II. Laguna

– 315 affected families or 1286 persons 10 families ( 32 persons) from Mabitac Town

14 families (56 persons) from Liliw Town 70 families ( 314 persons) from San Pablo City 201 families (804 persons) from Santa Rosa City 20 families (80 persons) from Cabuyao

– Gradual and intermittent power interruptions in towns of Pangil, Pagsanjan, Paete, Cavinti , Pakil, Victoria, Rizal, and Mabitac

III. Batangas

– 193 affected families or 932 persons 32 families (135 persons) from Calaca Town 161 families (797 persons) from Batangas City

– 231 passengers and 184 vehicles were stranded in Batangas Port as of Friday afternoon

IV. Rizal

– 19 affected families or 80 persons from Cardona

– Power interruptions in Angono, Binangonan, and Cardona due to heavy rains and strong winds

– 28 stranded passengers at Lucena port

V. Quezon

– 695 affected families or 3,269 persons 423 families (2,127 persons) from Sariaya 81 families (312 persons) from Buenavista 59 families (257 persons) from San Francisco 69 families (345 persons) from Guinyangan 10 families ( 50 persons) from Calauag 53 families (178 persons) from Tagkawayan

– Towns of Catanauan, San Francisco, San Andres, Buenavista, San Narciso, and Mulanay experienced power outages due to strong winds


A total of 4,214 families or 19,873 persons were evacuated at MIMAROPA region

I. Occidental Mindoro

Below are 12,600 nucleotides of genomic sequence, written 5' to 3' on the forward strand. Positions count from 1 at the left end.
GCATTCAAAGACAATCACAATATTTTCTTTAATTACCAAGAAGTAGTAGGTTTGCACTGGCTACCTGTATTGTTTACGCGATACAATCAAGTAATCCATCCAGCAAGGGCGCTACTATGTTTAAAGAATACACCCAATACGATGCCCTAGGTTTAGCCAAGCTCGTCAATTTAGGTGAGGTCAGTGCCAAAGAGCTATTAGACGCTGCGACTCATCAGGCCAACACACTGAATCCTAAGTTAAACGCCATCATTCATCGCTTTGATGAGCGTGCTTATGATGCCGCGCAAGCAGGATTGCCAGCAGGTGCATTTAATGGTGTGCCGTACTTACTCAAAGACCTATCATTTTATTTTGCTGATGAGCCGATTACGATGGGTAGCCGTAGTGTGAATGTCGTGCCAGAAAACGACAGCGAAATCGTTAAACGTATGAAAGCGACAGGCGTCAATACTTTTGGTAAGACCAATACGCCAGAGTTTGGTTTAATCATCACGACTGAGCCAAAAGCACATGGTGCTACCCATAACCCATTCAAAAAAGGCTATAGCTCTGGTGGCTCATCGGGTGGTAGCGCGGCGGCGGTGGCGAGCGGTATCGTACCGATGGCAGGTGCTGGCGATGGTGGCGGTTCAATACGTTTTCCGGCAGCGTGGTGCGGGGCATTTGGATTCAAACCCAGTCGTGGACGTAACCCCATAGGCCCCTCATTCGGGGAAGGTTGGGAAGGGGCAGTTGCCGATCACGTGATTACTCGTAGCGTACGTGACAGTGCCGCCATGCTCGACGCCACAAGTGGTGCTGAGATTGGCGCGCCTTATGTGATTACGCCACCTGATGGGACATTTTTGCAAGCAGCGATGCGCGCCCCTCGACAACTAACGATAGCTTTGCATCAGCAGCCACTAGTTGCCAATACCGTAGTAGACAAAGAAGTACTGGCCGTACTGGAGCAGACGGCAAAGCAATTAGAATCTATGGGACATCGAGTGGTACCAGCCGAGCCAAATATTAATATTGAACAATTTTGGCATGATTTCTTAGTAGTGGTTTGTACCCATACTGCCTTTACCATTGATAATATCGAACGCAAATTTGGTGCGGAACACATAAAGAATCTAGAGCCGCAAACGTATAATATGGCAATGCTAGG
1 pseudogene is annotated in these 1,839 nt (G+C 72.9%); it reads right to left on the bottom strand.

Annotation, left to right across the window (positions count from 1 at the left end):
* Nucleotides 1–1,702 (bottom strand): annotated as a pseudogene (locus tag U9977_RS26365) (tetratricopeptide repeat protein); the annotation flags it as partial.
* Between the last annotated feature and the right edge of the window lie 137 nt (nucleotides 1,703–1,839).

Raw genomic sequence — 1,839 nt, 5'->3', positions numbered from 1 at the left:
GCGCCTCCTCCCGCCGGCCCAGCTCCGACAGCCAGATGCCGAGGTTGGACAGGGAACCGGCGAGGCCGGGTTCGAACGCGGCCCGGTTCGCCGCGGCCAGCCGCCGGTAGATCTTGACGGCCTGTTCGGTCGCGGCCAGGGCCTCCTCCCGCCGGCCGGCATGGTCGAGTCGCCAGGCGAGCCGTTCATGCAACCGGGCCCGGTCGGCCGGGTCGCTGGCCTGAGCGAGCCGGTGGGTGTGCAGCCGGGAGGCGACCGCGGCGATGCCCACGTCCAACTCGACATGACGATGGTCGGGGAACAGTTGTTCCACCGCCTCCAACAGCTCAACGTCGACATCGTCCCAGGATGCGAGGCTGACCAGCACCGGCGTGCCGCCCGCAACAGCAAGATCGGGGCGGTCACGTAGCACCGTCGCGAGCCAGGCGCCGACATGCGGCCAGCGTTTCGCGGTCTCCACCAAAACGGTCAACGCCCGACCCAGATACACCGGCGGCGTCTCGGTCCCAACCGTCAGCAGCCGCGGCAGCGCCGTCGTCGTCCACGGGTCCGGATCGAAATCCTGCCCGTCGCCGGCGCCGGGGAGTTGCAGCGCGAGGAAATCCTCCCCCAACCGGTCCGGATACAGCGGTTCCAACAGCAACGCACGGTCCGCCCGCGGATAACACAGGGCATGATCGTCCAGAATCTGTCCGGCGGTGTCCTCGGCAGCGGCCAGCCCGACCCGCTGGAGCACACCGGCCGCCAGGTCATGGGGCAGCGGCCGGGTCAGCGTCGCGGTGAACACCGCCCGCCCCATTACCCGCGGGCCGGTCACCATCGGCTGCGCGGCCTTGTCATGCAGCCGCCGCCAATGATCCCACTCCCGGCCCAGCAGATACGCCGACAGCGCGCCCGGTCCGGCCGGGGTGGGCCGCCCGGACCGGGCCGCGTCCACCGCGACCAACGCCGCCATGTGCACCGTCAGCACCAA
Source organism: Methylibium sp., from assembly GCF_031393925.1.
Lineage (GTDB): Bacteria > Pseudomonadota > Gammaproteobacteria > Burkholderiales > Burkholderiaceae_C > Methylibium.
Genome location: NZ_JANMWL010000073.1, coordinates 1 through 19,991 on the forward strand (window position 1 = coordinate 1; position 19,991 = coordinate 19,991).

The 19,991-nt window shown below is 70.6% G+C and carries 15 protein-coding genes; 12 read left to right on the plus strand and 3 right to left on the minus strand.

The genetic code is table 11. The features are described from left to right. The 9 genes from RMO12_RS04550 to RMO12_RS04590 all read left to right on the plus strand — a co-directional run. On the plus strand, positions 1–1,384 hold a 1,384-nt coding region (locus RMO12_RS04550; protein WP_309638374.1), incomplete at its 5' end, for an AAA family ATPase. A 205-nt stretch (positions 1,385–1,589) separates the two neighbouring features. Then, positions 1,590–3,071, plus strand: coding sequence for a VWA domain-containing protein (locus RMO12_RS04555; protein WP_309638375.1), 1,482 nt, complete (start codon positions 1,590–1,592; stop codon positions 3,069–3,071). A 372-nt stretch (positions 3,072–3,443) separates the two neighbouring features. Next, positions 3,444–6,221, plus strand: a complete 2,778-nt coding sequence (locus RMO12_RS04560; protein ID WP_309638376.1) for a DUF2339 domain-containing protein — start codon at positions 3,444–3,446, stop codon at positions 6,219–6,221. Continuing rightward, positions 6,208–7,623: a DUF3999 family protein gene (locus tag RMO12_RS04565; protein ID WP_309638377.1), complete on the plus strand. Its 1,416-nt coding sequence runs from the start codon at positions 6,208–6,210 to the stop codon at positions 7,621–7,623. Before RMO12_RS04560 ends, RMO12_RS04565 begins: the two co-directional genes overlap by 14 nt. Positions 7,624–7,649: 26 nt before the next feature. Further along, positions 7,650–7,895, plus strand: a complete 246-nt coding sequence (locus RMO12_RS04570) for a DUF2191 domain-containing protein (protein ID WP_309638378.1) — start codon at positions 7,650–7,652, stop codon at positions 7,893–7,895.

– 650 affected families (more than 4,000 persons) from Sablayan

II. Oriental Mindoro

– 3,134 affected families or 9,656 individuals were evacuated.

III. Palawan

– 34 affected families or 134 individuals were forcibly evacuated.

– 3 people were killed

Region V –Bicol Region

A total of 154,731 families or 758,808 persons were evacuated preemptively across the region. An amount of Php 48 million covering 1,469 hectares of rice fields and Php 1.2 million covering 285 hectares of corn were badly damaged.

I. Masbate

– 3,099 affected families or 15,718 individuals were evacuated in Masbate City

– 2 people dead and 9 are injured

Region VI – Western Visayas

– As of 11AM Nov 9, NDRRMC listed 3 casualties: (1 – Iloilo, 1 – Surigao del Sur, 1 – Zamboanga City), 7 injured (6 – Iloilo, 1 – Zamboanga City), and 2 missing (Cebu).

– However, CAAP said 100 bodies were seen lying in the street near the airport in Tacloban City. One hundred (100) others were injured. Moreover, the AFP needs 100 body bags in the area.

– No official statement yet as to how much was the cost of damage in affected areas.

– *Two roads are non-passable due to uprooted trees: 1) Mahaplag-Sogod Road (Leyte), and 2) Daang Maharlika, Libagon Section (Southern Leyte).

Transportation Advisory

Iloilo, Caticlan, Romblon, Dumaguete, Bacolod, Masbate, Legaspi and Surigao airports are now back to normal operations.

Roxas airport would be closed until Sunday, while Kalibo airport is expected to resume operations on Monday.

Tacloban and Busuanga airports were still closed due to severe damage from the typhoon.